Santorum talks faith with Texas pastors
Supporters pray over Republican presidential candidate Rick Santorum during a campaign stop at the Bella Donna Chapel on February 8, 2012 in McKinney, Texas.
February 8th, 2012
03:05 PM ET
3 years ago

Santorum talks faith with Texas pastors

McKinney, Texas (CNN) - The day after winning a three state primary sweep, Rick Santorum largely avoided politics during a visit to the Bella Donna Chapel and instead talked candidly about his faith before a crowd of more than one hundred local pastors.

Due to several last-minute TV interviews added to his schedule on Wednesday morning, Santorum arrived at the chapel nearly an hour late, which shrunk the amount of time his campaign set aside for midday fundraisers in this wealthy, predominantly Republican state. The delay forced him to rush out after his address, skipping a planned visit with several hundred supporters who had gathered outside the chapel, unable to get in to the invite-only event.

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Inside the chapel, Santorum made only a veiled reference to his GOP opponents, telling the pastors that the problems he sees in Washington D.C. are located at the root, and are "not issues of management" - a clear reference to Mitt Romney, who has consistently highlighted his experience as a manager to position himself as the candidate best-prepared to help steer the nation's economy.

"There's not a management problem in Washington, alright," Santorum said. "There's a more foundational problem there that goes to the basic concepts of who we are as a people. And those are deeply moral questions."

In his remarks, Santorum explored what those questions meant to him, discussing the death of his son Gabriel just hours after his birth and the health problems that have plagued his youngest daughter Bella, who was born with the genetic disorder trisomy 18. He also talked in depth about his faith journey, charting a path from the time he was first elected to Congress when faith "wasn't central" to his life, straight through to meeting his wife Karen and the growth of their faith together.

"The institution of marriage saved my life," Santorum said. "Without my wife Karen and the journey that we walked on together, I wouldn't even be near the state of Texas right now. This was a turning point in my life."

Santorum married his wife the same year he was first elected to Congress, and he described how the growth of their religious faith has shaped him into the candidate he is today, a candidate who sees no boundaries between faith and politics.

"I have seen the interaction with faith and public life and to me the bounds there are not boundaries at all," Santorum said. "I can't and I won't check my faith at the door because it motivates me to do things that I believe are best for our country. It motivates me to stand up for those that are the most vulnerable. It motivates me to stand up not just for the unborn child but for that working guy who doesn't have the kind of job that can support his family."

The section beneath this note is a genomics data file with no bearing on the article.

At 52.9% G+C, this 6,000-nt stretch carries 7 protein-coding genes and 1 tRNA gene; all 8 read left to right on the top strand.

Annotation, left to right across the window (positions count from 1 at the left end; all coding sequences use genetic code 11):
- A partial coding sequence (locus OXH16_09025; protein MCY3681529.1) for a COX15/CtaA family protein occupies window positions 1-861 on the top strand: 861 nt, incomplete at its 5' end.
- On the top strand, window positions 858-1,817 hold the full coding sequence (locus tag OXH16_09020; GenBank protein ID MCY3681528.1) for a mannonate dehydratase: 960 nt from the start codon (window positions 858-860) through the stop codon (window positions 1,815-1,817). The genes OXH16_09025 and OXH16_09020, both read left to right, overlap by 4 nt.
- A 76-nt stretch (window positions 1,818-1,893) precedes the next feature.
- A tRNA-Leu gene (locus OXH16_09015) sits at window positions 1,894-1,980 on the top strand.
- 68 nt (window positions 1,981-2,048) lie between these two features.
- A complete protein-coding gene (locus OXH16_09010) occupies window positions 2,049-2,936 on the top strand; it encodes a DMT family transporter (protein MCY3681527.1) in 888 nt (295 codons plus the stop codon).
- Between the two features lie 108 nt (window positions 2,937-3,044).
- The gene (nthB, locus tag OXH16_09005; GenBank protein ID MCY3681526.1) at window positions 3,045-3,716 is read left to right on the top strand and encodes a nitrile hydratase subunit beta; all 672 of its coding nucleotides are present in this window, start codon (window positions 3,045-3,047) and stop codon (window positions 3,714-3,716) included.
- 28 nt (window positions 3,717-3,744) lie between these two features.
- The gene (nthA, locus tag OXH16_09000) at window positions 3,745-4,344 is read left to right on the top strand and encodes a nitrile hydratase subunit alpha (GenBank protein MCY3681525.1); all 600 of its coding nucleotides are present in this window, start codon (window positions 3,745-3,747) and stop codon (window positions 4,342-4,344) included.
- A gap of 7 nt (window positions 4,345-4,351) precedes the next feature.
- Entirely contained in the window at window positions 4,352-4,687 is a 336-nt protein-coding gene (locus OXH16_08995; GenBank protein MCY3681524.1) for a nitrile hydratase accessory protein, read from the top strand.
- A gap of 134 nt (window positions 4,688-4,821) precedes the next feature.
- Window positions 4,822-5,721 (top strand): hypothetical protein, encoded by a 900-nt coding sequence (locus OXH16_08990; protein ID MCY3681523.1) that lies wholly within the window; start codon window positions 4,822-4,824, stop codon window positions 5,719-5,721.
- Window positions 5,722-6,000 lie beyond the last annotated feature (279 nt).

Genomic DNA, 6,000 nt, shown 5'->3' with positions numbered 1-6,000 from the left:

Contrasting this with what he called the "secular left," Santorum railed against the administration of President Barack Obama and its allies for "ostracizing" those who disagree with their secular ideology.

"The intolerance of the left, the intolerance of the secular ideology, it is a religion unto itself, it is just not a biblical based religion, and it is the most intolerant," Santorum said. "Just like we saw from the days of the atheists of the Soviet Union, it is completely intolerant of dissent. They fear dissent. Why? Because the dissent comes from folks who use reason, common sense, and divine revelation and they want no part of any of those things."

"They want their world view to be imposed without question, and if you question them, you're haters, you're bigots, and you should be as a result of that ostracized from the public square," he added.

The message of a war between believers and non-believers was well received in the small chapel, and many in the audience were brought to tears by Santorum's personal stories. Following the event, the chapel's pastor Richard Ellis called on the audience to pray for Santorum's candidacy. But rather than simply bowing their heads at their seats, Ellis directed Santorum to walk to the center of the small congregation and the crowd of pastors stood in concentric circles around him, arms touching, heads bowed, as they called on God to guide the candidate in his campaign for president.


Filed under: 2012 • Rick Santorum • Texas
soundoff (52 Responses)
  1. An Observation from North of the 49th

    @Obama's Snake Oil on Sale – Git yur lies and deceit here!!

    Time to get a grip, perhaps you can start by getting out of your parents basement ... don't know what parallel universe you're living in

    February 8, 2012 04:51 pm at 4:51 pm |
  2. russ

    Yep, let's pray the country out of this recession. What a bunch of morons. The blind leading the blind. Pray, pray, pray. I have yet to see anything come to pass that anyone I know has prayed for. I've see a whole of bad things happen to them. When I ask them why, I mean you prayed for something good to happen, their answer is "God wanted it that way." If that's what praying does for you, I'll pass thank you very much. KEEP YOUR GOD DAMN RELIGION OUT OF MY GOVERNMENT!!!!!

    February 8, 2012 04:55 pm at 4:55 pm |
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